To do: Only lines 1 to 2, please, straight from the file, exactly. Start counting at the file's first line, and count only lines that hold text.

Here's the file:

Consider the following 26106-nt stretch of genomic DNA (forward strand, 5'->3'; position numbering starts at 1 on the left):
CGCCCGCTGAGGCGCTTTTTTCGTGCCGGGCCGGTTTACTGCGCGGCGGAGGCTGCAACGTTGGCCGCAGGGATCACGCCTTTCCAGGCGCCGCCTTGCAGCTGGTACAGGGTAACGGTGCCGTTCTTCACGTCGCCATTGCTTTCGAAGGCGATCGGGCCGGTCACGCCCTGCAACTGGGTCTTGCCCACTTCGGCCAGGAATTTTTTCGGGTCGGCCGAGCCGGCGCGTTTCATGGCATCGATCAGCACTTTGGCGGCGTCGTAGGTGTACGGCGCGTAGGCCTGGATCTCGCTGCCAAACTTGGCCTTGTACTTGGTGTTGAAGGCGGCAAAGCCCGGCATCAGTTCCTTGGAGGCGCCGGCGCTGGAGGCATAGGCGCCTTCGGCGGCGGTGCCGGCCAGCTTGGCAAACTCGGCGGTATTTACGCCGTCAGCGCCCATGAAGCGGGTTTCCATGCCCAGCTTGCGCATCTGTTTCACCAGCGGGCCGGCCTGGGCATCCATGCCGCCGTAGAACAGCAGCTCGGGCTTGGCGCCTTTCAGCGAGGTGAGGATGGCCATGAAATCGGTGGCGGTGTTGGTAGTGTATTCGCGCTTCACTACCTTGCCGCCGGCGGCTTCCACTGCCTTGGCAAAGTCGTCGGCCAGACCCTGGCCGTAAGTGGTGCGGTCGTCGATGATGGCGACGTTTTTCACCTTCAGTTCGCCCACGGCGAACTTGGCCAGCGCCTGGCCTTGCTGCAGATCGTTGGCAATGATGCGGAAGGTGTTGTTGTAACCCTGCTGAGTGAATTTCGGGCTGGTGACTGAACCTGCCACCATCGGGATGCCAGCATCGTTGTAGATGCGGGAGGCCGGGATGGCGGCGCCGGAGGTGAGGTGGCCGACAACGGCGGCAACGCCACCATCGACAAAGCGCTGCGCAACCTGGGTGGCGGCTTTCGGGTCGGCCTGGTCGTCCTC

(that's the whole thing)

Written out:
Consider the following 26106-nt stretch of genomic DNA (forward strand, 5'->3'; position numbering starts at 1 on the left):
CGCCCGCTGAGGCGCTTTTTTCGTGCCGGGCCGGTTTACTGCGCGGCGGAGGCTGCAACGTTGGCCGCAGGGATCACGCCTTTCCAGGCGCCGCCTTGCAGCTGGTACAGGGTAACGGTGCCGTTCTTCACGTCGCCATTGCTTTCGAAGGCGATCGGGCCGGTCACGCCCTGCAACTGGGTCTTGCCCACTTCGGCCAGGAATTTTTTCGGGTCGGCCGAGCCGGCGCGTTTCATGGCATCGATCAGCACTTTGGCGGCGTCGTAGGTGTACGGCGCGTAGGCCTGGATCTCGCTGCCAAACTTGGCCTTGTACTTGGTGTTGAAGGCGGCAAAGCCCGGCATCAGTTCCTTGGAGGCGCCGGCGCTGGAGGCATAGGCGCCTTCGGCGGCGGTGCCGGCCAGCTTGGCAAACTCGGCGGTATTTACGCCGTCAGCGCCCATGAAGCGGGTTTCCATGCCCAGCTTGCGCATCTGTTTCACCAGCGGGCCGGCCTGGGCATCCATGCCGCCGTAGAACAGCAGCTCGGGCTTGGCGCCTTTCAGCGAGGTGAGGATGGCCATGAAATCGGTGGCGGTGTTGGTAGTGTATTCGCGCTTCACTACCTTGCCGCCGGCGGCTTCCACTGCCTTGGCAAAGTCGTCGGCCAGACCCTGGCCGTAAGTGGTGCGGTCGTCGATGATGGCGACGTTTTTCACCTTCAGTTCGCCCACGGCGAACTTGGCCAGCGCCTGGCCTTGCTGCAGATCGTTGGCAATGATGCGGAAGGTGTTGTTGTAACCCTGCTGAGTGAATTTCGGGCTGGTGACTGAACCTGCCACCATCGGGATGCCAGCATCGTTGTAGATGCGGGAGGCCGGGATGGCGGCGCCGGAGGTGAGGTGGCCGACAACGGCGGCAACGCCACCATCGACAAAGCGCTGCGCAACCTGGGTGGCGGCTTTCGGGTCGGCCTGGTCGTCCTC